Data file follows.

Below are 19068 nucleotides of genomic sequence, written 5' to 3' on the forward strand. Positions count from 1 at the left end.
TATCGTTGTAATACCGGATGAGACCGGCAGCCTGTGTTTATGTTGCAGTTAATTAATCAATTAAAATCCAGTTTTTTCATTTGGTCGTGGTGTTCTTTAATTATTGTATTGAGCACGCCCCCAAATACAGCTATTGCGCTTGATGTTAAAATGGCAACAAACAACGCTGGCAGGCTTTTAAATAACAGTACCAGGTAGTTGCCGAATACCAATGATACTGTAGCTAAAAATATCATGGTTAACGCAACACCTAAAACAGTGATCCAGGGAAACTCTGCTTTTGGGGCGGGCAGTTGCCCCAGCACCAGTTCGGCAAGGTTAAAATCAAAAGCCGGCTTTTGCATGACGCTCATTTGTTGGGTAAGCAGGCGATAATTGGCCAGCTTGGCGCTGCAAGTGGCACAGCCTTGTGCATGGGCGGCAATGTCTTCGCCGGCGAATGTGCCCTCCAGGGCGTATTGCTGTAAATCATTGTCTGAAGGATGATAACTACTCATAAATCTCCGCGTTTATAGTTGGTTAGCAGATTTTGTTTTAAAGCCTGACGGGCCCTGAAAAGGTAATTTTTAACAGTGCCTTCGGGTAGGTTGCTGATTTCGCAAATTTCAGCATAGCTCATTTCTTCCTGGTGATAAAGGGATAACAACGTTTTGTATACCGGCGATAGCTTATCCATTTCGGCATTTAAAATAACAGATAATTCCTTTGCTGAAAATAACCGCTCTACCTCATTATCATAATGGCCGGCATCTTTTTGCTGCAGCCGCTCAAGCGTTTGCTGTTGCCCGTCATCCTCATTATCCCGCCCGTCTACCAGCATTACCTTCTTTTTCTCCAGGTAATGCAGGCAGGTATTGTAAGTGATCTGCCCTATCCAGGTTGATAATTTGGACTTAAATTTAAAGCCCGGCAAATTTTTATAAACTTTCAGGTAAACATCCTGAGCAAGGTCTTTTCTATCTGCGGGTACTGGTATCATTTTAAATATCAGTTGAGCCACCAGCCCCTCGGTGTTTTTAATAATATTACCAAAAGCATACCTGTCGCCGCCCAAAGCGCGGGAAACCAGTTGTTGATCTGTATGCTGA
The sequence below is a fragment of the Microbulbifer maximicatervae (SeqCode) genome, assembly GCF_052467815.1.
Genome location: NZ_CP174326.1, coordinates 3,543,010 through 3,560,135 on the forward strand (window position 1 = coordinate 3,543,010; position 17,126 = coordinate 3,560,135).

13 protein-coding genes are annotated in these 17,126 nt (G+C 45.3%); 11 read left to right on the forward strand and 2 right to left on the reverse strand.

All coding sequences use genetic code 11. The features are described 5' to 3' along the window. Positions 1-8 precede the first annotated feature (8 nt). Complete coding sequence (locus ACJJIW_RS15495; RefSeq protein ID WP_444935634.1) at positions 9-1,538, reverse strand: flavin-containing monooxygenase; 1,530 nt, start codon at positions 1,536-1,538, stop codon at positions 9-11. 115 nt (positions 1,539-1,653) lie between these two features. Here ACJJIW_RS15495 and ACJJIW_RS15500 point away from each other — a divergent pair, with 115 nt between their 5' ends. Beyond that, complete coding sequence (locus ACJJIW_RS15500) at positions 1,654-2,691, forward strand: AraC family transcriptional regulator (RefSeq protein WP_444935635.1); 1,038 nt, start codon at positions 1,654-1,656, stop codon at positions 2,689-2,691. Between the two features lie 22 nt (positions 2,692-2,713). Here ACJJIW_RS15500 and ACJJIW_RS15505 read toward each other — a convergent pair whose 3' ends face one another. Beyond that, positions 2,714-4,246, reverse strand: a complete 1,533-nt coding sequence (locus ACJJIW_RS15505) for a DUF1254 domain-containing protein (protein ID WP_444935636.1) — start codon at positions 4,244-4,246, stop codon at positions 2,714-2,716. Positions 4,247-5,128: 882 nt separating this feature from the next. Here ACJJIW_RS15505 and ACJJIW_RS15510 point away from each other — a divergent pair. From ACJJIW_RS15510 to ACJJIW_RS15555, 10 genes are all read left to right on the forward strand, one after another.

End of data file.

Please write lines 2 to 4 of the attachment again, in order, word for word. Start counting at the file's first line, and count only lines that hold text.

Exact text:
TATCGTTGTAATACCGGATGAGACCGGCAGCCTGTGTTTATGTTGCAGTTAATTAATCAATTAAAATCCAGTTTTTTCATTTGGTCGTGGTGTTCTTTAATTATTGTATTGAGCACGCCCCCAAATACAGCTATTGCGCTTGATGTTAAAATGGCAACAAACAACGCTGGCAGGCTTTTAAATAACAGTACCAGGTAGTTGCCGAATACCAATGATACTGTAGCTAAAAATATCATGGTTAACGCAACACCTAAAACAGTGATCCAGGGAAACTCTGCTTTTGGGGCGGGCAGTTGCCCCAGCACCAGTTCGGCAAGGTTAAAATCAAAAGCCGGCTTTTGCATGACGCTCATTTGTTGGGTAAGCAGGCGATAATTGGCCAGCTTGGCGCTGCAAGTGGCACAGCCTTGTGCATGGGCGGCAATGTCTTCGCCGGCGAATGTGCCCTCCAGGGCGTATTGCTGTAAATCATTGTCTGAAGGATGATAACTACTCATAAATCTCCGCGTTTATAGTTGGTTAGCAGATTTTGTTTTAAAGCCTGACGGGCCCTGAAAAGGTAATTTTTAACAGTGCCTTCGGGTAGGTTGCTGATTTCGCAAATTTCAGCATAGCTCATTTCTTCCTGGTGATAAAGGGATAACAACGTTTTGTATACCGGCGATAGCTTATCCATTTCGGCATTTAAAATAACAGATAATTCCTTTGCTGAAAATAACCGCTCTACCTCATTATCATAATGGCCGGCATCTTTTTGCTGCAGCCGCTCAAGCGTTTGCTGTTGCCCGTCATCCTCATTATCCCGCCCGTCTACCAGCATTACCTTCTTTTTCTCCAGGTAATGCAGGCAGGTATTGTAAGTGATCTGCCCTATCCAGGTTGATAATTTGGACTTAAATTTAAAGCCCGGCAAATTTTTATAAACTTTCAGGTAAACATCCTGAGCAAGGTCTTTTCTATCTGCGGGTACTGGTATCATTTTAAATATCAGTTGAGCCACCAGCCCCTCGGTGTTTTTAATAATATTACCAAAAGCATACCTGTCGCCGCCCAAAGCGCGGGAAACCAGTTGTTGATCTGTATGCTGA
The sequence below is a fragment of the Microbulbifer maximicatervae (SeqCode) genome, assembly GCF_052467815.1.
Genome location: NZ_CP174326.1, coordinates 3,543,010 through 3,560,135 on the forward strand (window position 1 = coordinate 3,543,010; position 17,126 = coordinate 3,560,135).